I admit it: writers can be picky creatures. We see language in much the same way a carpenter sees his or her prized circular saw: a tool we wield to accomplish challenging tasks with a certain level of quality.
That’s why writers cringe … or even scream … when they encounter misuses of words. Every writer I know has his or her pet peeves. I have a collection of several pets, but one that really gets me riled up is the non-word, alot. Yes, I said non-word, because the ever-growing English language still does not recognize “alot” as a word. Nor should it.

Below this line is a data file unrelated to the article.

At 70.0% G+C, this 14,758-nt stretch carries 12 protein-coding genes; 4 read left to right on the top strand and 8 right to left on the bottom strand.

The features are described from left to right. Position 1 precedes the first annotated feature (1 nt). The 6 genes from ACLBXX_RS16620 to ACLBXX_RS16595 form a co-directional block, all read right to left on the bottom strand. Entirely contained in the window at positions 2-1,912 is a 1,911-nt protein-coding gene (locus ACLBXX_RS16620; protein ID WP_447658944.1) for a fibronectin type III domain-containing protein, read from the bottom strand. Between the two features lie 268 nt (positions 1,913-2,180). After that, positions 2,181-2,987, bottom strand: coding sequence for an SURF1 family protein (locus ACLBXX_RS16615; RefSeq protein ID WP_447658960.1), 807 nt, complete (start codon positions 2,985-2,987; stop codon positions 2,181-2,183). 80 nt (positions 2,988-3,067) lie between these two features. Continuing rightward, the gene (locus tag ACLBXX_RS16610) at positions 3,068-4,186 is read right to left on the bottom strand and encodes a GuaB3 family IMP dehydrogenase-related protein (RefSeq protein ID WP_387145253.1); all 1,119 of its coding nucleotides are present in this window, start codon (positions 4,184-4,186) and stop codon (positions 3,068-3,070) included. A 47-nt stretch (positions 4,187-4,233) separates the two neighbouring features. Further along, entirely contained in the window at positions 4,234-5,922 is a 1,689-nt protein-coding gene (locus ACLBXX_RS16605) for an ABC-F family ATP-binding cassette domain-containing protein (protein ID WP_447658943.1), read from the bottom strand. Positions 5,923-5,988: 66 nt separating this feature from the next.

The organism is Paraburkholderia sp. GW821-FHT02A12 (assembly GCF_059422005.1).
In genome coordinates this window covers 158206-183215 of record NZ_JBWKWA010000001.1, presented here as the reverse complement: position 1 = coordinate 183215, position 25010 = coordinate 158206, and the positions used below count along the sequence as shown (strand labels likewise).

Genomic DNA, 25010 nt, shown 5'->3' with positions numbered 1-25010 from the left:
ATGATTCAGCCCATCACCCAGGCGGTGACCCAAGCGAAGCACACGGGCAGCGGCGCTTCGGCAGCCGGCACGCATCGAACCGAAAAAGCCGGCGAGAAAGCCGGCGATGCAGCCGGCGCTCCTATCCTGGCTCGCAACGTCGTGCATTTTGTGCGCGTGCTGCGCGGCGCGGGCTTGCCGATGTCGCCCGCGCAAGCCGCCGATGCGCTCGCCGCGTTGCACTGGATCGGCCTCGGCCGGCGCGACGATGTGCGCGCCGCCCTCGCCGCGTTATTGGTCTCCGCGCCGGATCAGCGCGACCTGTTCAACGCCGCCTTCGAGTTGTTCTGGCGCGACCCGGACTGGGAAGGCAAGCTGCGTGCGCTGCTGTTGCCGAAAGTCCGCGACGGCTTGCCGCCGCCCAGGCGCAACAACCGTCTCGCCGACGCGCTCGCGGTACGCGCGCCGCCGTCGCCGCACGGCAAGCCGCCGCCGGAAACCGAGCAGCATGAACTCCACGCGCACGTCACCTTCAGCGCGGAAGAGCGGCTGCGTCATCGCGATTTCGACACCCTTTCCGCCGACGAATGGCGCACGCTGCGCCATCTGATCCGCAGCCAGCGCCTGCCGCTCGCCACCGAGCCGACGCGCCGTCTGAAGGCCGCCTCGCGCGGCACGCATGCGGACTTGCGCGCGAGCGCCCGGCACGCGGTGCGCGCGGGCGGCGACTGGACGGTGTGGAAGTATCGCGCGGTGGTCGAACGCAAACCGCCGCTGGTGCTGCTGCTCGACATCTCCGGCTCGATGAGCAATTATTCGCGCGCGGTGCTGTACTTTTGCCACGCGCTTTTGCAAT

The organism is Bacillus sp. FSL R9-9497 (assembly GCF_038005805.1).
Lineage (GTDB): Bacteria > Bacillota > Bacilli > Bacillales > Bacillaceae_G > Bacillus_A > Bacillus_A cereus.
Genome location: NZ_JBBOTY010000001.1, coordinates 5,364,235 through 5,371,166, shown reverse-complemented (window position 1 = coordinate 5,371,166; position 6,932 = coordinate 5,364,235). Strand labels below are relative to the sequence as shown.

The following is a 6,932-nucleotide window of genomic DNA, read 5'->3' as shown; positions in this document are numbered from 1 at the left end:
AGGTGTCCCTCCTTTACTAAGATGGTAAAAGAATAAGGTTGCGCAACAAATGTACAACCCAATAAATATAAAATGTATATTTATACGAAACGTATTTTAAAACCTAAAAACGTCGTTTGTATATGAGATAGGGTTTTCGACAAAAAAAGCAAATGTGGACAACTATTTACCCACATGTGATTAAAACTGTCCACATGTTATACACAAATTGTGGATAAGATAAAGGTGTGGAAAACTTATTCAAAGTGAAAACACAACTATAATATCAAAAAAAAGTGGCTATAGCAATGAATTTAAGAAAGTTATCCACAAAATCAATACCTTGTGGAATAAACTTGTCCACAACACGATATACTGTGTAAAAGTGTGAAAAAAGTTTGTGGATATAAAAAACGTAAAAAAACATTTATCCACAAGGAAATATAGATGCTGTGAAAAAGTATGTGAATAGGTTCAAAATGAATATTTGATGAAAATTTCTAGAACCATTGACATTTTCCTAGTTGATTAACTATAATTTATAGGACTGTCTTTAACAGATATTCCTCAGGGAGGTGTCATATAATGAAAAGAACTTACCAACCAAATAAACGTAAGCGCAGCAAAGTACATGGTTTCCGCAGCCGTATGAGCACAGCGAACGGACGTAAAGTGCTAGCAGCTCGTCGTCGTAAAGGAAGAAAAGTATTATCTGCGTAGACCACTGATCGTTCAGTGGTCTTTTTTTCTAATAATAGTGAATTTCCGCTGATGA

In most cases, the people who use it mean to say “a lot,” as in “Gee, Scott sure has a lot of pet peeves.” You’ll notice that “a lot” is actually two words with a space between them. They’re a way of referring to many things or one small piece of real estate.
There is a single word that’s similar to the non-word “a lot.” That word is “allot,” but it has its own meaning. When you distribute something on an equal or prorated basis, you are “allotting” it. Sometimes, you can even use both in the same sentence, as in, “Pet peeves should be allotted equally, but it seems that I have a lot more than you do.”